My WHW report is work in progress but I write as slow as I run but here’s a cracking report from Gail’s Anglo-Celtic 100km
ANGLO CELTIC PLATE 2010 – BODDINGTON 100K
2010 was to be the year I got my own back on the WHW. Alas, I was selected to represent Scotland in the Anglo Celtic plate, which, as luck would have it (or was it an English conspiracy?.....hush my mouth…) landed on the same day.
It didn’t take long to decide that I would prefer to represent my country. I may not have that opportunity again, and the WHW wasn’t going anywhere.
So I trained hard on the roads, harder than I’d trained before. I did loads of build up races which helped my speed and boosted my confidence. I had run Keswick in a PB, for the 1st time breaking 9 hours last September. This was a hilly course and I hoped I could do better on the flat, scenic Boddington course. I wanted a PB and thought 8.45 was a reasonable target. Then I heard the British qualifying time was 8.39. So why not go for that. In the past I’ve always covered the 1st half in about 4 hours and the 2nd in 5 hours. I was going to try and start a bit slower in the hope that I wouldn’t burn out so soon. I knew it would slow drastically in the 2nd half, but I hoped it would be later on in the race, where I’d have more in the bank and be able to hold on for longer.
All my training had gone to plan. I doubted towards the last couple of weeks before the race whether I’d done enough mileage. But that’s not an unusual feeling before any ultra. We travelled down to Boddington in a hire car. Steven and I picked it up in Kirkcaldy, drove to Bellshill to pick up Grant, then onto Abington to collect Issy. En route we hit terrible traffic and got lost in Bellshill. A potential 6 hour journey was more like 8 ½ hours. Not the greatest preparation the day before the race. On arrival, Steven, Grant and I had a quick recce of the race route in the car before going straight to the pre-race briefing. The race organiser seemed to take great pleasure in telling us that Scotland was the only complete ladies team, and all we had to do was finish. I’m sure as a UKA official he is meant to be impartial, but my ar*e!....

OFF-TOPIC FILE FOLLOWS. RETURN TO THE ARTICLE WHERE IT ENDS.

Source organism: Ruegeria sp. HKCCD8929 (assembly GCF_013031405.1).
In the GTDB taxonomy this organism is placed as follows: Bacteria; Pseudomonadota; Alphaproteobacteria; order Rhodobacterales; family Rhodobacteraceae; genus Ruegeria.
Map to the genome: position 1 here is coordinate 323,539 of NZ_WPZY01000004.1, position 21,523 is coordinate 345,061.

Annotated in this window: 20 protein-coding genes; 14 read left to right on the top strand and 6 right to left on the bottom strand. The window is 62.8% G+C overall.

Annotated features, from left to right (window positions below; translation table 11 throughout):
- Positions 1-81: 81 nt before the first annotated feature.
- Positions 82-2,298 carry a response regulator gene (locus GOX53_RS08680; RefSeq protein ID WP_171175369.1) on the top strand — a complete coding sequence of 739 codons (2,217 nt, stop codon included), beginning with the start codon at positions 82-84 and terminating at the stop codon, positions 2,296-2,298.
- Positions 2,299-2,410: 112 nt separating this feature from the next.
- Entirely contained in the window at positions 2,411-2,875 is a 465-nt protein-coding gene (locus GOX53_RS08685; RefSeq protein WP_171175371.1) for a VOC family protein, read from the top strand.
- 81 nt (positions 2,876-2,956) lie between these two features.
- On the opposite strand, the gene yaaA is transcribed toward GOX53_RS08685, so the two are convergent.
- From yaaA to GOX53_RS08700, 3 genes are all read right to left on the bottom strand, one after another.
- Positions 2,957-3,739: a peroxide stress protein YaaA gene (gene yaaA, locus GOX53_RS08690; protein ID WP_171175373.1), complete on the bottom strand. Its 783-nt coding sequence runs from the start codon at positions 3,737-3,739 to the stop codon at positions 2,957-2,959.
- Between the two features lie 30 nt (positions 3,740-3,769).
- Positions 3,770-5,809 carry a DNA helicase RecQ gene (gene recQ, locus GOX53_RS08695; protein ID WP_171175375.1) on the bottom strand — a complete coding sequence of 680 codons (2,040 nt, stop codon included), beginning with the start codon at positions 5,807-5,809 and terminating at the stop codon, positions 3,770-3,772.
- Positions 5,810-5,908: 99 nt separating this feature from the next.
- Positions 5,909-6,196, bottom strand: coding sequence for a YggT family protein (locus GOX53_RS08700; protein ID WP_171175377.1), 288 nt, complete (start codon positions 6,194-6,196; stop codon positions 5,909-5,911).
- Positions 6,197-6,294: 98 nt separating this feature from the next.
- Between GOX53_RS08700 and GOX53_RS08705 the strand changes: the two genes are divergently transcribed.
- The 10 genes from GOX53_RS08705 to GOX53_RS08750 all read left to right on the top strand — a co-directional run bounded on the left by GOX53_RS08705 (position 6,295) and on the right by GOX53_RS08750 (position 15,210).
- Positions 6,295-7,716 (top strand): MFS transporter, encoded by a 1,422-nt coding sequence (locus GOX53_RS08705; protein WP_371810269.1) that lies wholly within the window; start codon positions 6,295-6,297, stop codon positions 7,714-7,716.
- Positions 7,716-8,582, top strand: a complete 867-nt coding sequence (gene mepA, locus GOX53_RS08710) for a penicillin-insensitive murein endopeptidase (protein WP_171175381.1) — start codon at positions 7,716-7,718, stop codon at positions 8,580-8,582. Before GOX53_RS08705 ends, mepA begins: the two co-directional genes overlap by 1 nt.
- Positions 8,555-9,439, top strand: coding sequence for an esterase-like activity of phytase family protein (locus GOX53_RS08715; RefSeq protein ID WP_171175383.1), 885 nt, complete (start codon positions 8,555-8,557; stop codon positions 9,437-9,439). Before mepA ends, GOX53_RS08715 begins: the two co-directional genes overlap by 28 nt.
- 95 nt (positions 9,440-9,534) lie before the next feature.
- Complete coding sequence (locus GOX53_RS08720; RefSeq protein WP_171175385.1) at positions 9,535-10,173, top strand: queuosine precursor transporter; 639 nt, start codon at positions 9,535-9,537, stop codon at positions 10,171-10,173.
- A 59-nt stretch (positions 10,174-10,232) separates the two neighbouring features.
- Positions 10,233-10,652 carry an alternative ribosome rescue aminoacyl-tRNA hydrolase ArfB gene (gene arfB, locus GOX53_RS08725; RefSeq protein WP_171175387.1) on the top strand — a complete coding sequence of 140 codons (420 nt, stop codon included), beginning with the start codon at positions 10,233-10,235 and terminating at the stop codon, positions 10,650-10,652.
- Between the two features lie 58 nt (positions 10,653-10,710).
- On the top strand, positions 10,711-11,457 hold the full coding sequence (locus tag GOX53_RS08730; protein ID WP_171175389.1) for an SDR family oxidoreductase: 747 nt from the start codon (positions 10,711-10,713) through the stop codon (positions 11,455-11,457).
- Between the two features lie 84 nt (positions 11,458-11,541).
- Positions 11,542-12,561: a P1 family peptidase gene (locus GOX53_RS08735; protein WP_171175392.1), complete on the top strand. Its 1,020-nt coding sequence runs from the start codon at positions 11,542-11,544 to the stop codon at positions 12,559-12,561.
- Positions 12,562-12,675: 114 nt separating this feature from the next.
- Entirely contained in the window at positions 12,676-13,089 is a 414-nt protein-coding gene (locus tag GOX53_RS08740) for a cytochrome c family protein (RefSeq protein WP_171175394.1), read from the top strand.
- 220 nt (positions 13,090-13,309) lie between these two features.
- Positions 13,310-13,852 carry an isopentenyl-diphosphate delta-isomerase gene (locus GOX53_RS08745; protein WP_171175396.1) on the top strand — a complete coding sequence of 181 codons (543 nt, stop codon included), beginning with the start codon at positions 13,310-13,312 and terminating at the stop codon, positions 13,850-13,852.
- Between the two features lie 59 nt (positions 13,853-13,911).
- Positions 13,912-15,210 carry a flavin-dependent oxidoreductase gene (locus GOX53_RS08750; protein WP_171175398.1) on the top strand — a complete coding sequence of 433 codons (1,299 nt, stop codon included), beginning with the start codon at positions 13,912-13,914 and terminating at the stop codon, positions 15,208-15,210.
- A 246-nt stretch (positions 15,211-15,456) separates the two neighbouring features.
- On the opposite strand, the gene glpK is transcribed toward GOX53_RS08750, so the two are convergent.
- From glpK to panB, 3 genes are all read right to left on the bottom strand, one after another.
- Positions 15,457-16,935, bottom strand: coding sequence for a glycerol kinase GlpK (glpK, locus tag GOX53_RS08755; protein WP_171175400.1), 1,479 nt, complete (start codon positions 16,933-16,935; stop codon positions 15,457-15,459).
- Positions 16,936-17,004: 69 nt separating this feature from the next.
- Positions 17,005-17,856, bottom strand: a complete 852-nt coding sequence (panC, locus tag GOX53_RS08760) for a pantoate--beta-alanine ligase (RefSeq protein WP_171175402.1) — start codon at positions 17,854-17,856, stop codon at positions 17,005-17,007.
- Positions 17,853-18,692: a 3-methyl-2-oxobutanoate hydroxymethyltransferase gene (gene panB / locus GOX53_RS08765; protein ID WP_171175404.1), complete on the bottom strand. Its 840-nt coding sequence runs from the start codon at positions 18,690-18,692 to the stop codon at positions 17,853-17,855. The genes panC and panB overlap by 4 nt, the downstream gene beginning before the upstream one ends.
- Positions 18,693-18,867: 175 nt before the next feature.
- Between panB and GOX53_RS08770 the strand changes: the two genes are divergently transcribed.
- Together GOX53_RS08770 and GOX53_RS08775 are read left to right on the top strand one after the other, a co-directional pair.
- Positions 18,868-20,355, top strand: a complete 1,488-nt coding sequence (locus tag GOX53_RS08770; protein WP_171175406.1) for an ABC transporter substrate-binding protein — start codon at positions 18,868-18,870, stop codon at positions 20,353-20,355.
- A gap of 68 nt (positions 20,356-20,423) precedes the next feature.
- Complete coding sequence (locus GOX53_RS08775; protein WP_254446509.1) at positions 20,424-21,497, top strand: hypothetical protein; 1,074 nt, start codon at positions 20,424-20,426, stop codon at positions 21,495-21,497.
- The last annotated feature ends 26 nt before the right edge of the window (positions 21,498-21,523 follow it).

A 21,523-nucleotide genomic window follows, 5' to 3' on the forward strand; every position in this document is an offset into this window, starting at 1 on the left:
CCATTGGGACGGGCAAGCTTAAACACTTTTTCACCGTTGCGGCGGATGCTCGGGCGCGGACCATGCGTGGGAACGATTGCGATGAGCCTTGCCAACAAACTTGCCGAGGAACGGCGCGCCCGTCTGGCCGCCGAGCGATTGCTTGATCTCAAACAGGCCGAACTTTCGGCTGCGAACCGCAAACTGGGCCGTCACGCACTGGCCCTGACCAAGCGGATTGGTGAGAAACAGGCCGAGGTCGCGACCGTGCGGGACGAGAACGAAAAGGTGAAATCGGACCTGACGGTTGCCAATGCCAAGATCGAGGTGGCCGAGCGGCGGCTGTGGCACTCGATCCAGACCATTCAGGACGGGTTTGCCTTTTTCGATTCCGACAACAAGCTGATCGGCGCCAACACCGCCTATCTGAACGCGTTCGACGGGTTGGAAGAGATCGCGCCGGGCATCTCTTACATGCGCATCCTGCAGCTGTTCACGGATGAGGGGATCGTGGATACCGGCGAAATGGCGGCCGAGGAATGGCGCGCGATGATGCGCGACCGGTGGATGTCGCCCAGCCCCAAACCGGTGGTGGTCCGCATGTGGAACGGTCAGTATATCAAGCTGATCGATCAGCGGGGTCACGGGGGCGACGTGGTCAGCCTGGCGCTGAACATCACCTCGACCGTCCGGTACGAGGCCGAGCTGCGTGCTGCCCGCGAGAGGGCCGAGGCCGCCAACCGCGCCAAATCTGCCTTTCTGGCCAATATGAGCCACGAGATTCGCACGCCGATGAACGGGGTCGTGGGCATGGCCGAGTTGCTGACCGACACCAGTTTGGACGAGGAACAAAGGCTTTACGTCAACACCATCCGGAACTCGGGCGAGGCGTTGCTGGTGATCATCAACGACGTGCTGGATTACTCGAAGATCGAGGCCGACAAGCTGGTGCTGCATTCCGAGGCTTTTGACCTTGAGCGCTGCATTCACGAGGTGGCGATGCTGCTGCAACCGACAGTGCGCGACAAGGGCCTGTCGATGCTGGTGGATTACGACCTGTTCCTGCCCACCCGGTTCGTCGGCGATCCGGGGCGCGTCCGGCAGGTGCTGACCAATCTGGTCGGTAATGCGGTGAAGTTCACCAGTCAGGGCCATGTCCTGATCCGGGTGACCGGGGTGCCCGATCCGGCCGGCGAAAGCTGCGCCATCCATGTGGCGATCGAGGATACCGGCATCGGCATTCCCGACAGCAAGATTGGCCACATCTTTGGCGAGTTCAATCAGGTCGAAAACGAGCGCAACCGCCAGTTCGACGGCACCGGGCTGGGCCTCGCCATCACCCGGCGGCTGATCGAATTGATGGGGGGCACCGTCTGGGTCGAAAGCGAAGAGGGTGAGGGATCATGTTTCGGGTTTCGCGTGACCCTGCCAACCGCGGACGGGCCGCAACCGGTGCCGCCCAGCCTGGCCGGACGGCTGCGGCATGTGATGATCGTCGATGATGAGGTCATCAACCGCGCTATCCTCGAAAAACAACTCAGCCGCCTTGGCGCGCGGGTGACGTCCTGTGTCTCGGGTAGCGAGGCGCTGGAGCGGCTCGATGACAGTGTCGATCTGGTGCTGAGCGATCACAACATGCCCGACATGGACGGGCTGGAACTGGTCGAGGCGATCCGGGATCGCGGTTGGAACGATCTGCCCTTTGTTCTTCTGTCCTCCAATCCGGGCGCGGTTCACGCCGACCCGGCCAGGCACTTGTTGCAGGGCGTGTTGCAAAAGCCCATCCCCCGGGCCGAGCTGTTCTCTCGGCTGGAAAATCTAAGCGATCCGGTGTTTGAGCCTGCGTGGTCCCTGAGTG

I went to bed, not thinking this is in the bag, but rather I’ve got 62 miles to run tomorrow and if I don’t I’ve LOST the ACP for Scotland. No pressure then! I slept quite well and turned up for the race not feeling too bad. The nerves kicked in when we arrived at Boddington Manor. Everyone appeared to be the same. Grant was super confident despite having a back problem for weeks. Scott didn’t complain of anything but I knew he was nervous about a foot/ankle problem he’d had recently. I was glad he was there – good friend and clubmate, and his Dad. I knew how important it was for him to represent his country for the 1st (and I’m sure not the last) time. Issy and Nathalie were also on edge – Issy always questioning her fitness and Nathalie running for Scotland for the 1st time. Les was an old hand but had a problem with his back.
We all had our own goals and before we knew it we were off. We ran alongside runners doing the marathon and the 50K. This was great as there was plenty to watch and think about. And it always surprises me how you can lap people running the marathon! Always gives you a boost. We were to run 28 laps of a 3.5km loop. It was very scenic and flat and myself, Natalie and Issy all settled in and ran together at roughly 8 min mile pace for the 1st few laps. I had a good blether with Natalie for a while then she broke away. I was happy to plod on at my own pace and felt quite comfortable. Issy fell back and it was difficult when I lapped her, to see she was having trouble early doors. Grant lapped me after about 6-7 laps I think, up with the “fast boys”. Scott lapped me later and I could tell he wasn’t comfortable. He told me his legs were very heavy. But on we went. I felt fairly comfortable for the 1st half of the race, going through 50K at about 4 hrs 07. This was all par for the course. I knew I’d thrown in 2 or 3 fast laps early on but felt OK and was running steady now. It was all time in the bank. I lapped Issy again and she was really struggling. I really thought she was going to pull out. This put extra pressure on to finish as 2 runners were required to count for the team. I was delighted to hear on the next lap that she was still in the race.